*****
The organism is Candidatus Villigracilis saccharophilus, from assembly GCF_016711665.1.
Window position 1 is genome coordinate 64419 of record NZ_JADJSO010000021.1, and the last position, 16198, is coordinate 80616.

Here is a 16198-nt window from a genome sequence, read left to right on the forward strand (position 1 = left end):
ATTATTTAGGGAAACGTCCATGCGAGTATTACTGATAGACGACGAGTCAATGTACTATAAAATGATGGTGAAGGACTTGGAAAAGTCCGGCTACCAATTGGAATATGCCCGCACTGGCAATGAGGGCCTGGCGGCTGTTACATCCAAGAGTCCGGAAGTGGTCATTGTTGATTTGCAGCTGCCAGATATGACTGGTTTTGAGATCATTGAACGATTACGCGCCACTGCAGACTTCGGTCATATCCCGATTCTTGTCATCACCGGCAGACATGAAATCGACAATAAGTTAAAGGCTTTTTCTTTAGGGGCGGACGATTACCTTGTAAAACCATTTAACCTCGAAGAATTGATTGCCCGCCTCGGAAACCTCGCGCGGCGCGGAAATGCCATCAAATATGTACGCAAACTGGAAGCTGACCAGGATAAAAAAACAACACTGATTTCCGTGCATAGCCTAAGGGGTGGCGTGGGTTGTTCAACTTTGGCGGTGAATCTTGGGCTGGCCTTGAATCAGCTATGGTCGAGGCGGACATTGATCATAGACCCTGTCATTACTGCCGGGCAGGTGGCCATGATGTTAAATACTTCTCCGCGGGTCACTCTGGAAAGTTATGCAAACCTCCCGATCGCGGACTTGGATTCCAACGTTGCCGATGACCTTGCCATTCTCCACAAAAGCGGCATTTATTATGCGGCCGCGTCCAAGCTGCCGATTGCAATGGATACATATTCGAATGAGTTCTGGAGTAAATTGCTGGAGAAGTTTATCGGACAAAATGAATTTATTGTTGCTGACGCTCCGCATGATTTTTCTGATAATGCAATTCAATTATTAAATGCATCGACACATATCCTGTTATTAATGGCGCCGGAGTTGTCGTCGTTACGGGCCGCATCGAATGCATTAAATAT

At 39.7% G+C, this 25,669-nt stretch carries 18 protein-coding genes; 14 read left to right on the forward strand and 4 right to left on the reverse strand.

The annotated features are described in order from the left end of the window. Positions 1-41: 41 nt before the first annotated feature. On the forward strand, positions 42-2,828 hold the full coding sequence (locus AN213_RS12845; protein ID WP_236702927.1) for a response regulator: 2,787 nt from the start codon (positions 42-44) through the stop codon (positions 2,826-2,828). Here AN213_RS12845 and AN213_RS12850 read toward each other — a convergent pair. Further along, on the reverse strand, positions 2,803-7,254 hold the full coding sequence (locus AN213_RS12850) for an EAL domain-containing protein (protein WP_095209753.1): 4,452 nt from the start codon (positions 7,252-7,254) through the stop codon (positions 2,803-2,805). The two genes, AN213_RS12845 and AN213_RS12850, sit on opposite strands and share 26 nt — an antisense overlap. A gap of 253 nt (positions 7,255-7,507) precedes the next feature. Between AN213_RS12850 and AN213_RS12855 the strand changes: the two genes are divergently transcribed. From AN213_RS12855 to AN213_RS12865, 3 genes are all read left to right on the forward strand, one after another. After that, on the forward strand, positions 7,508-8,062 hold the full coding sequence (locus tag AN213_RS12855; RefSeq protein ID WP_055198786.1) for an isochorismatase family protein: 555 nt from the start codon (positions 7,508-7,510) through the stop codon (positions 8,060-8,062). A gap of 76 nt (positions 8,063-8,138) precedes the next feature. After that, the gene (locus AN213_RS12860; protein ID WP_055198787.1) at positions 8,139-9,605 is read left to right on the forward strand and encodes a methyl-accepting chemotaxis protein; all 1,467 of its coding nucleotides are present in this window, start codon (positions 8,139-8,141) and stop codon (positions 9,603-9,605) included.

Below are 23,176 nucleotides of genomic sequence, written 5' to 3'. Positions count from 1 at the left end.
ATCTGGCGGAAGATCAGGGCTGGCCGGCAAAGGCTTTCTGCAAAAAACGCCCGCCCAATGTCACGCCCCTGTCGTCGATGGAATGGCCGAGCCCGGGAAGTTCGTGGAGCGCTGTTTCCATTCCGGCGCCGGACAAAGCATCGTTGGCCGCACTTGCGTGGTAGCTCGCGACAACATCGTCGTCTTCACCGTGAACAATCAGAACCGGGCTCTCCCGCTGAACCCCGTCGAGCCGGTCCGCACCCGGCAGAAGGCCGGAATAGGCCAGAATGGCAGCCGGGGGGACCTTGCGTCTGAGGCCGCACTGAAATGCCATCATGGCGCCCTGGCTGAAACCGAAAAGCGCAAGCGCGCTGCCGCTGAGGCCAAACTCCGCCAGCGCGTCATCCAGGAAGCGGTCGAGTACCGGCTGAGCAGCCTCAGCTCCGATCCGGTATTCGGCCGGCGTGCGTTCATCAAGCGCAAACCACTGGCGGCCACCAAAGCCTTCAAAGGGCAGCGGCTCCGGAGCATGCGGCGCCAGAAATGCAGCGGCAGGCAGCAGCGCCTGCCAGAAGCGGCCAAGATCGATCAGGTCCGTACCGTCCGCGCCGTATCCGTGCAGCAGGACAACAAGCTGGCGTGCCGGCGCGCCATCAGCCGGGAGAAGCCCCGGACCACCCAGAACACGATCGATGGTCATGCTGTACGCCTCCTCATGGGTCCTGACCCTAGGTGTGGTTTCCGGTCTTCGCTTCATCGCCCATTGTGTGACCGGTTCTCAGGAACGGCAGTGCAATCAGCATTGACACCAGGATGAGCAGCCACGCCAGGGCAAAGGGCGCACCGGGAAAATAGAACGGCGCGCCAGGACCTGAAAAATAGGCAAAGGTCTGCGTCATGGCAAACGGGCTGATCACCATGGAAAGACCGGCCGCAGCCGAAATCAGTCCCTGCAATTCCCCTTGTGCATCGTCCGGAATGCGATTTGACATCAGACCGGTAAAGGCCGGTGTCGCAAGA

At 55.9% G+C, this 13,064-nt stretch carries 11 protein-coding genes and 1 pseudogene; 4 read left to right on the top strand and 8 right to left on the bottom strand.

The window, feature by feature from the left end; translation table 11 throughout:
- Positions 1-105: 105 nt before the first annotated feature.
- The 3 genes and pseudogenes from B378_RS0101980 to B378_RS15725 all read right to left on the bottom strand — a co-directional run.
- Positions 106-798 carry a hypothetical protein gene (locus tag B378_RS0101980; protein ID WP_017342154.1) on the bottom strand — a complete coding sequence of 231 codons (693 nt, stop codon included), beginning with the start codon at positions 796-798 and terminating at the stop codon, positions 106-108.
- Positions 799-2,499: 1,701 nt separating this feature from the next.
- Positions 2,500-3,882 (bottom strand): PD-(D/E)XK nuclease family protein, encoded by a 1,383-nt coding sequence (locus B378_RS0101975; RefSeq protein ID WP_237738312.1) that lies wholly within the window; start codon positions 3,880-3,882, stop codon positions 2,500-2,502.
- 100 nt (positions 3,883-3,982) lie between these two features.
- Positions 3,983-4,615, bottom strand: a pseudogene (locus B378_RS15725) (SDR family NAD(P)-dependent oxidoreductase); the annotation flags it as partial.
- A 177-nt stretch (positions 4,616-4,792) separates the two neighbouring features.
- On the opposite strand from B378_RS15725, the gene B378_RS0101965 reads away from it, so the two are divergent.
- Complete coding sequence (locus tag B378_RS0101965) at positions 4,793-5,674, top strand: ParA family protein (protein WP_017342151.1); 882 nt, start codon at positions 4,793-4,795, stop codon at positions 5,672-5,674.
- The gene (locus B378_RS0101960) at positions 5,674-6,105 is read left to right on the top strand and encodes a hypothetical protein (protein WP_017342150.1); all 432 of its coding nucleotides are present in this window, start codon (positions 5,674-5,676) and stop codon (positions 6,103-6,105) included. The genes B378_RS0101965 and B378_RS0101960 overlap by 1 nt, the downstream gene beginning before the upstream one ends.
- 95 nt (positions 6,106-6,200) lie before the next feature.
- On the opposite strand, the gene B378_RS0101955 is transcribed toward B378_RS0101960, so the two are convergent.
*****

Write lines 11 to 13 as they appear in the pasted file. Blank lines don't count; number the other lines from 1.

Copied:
- Positions 1-105: 105 nt before the first annotated feature.
- The 3 genes and pseudogenes from B378_RS0101980 to B378_RS15725 all read right to left on the bottom strand — a co-directional run.
- Positions 106-798 carry a hypothetical protein gene (locus tag B378_RS0101980; protein ID WP_017342154.1) on the bottom strand — a complete coding sequence of 231 codons (693 nt, stop codon included), beginning with the start codon at positions 796-798 and terminating at the stop codon, positions 106-108.